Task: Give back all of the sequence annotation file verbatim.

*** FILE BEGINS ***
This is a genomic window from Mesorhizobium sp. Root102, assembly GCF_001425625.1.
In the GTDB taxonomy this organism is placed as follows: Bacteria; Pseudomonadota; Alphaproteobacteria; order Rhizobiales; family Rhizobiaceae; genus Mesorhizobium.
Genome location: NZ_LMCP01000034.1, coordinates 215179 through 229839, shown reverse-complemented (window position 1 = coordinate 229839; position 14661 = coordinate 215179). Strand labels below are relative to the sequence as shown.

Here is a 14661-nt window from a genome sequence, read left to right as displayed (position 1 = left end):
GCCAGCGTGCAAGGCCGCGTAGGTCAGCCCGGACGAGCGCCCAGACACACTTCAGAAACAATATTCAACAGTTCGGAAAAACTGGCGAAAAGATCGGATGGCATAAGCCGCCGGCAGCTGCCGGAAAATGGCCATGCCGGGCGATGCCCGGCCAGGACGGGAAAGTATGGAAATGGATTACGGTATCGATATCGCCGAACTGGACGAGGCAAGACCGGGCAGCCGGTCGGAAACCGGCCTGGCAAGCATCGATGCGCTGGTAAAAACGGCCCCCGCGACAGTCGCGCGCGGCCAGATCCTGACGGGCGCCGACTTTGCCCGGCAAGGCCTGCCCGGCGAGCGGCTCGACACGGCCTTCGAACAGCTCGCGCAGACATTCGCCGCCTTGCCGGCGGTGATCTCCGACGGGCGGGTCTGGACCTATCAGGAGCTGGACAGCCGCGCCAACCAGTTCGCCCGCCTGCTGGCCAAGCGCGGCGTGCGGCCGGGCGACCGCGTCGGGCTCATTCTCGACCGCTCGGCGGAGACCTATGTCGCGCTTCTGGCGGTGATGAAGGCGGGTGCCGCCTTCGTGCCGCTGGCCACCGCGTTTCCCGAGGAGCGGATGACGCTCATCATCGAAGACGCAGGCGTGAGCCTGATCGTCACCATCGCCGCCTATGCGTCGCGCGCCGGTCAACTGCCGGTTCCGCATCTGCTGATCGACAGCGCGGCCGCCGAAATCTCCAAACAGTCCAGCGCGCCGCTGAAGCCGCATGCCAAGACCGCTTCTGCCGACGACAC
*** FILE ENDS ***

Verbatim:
This is a genomic window from Mesorhizobium sp. Root102, assembly GCF_001425625.1.
In the GTDB taxonomy this organism is placed as follows: Bacteria; Pseudomonadota; Alphaproteobacteria; order Rhizobiales; family Rhizobiaceae; genus Mesorhizobium.
Genome location: NZ_LMCP01000034.1, coordinates 215179 through 229839, shown reverse-complemented (window position 1 = coordinate 229839; position 14661 = coordinate 215179). Strand labels below are relative to the sequence as shown.

Here is a 14661-nt window from a genome sequence, read left to right as displayed (position 1 = left end):
GCCAGCGTGCAAGGCCGCGTAGGTCAGCCCGGACGAGCGCCCAGACACACTTCAGAAACAATATTCAACAGTTCGGAAAAACTGGCGAAAAGATCGGATGGCATAAGCCGCCGGCAGCTGCCGGAAAATGGCCATGCCGGGCGATGCCCGGCCAGGACGGGAAAGTATGGAAATGGATTACGGTATCGATATCGCCGAACTGGACGAGGCAAGACCGGGCAGCCGGTCGGAAACCGGCCTGGCAAGCATCGATGCGCTGGTAAAAACGGCCCCCGCGACAGTCGCGCGCGGCCAGATCCTGACGGGCGCCGACTTTGCCCGGCAAGGCCTGCCCGGCGAGCGGCTCGACACGGCCTTCGAACAGCTCGCGCAGACATTCGCCGCCTTGCCGGCGGTGATCTCCGACGGGCGGGTCTGGACCTATCAGGAGCTGGACAGCCGCGCCAACCAGTTCGCCCGCCTGCTGGCCAAGCGCGGCGTGCGGCCGGGCGACCGCGTCGGGCTCATTCTCGACCGCTCGGCGGAGACCTATGTCGCGCTTCTGGCGGTGATGAAGGCGGGTGCCGCCTTCGTGCCGCTGGCCACCGCGTTTCCCGAGGAGCGGATGACGCTCATCATCGAAGACGCAGGCGTGAGCCTGATCGTCACCATCGCCGCCTATGCGTCGCGCGCCGGTCAACTGCCGGTTCCGCATCTGCTGATCGACAGCGCGGCCGCCGAAATCTCCAAACAGTCCAGCGCGCCGCTGAAGCCGCATGCCAAGACCGCTTCTGCCGACGACAC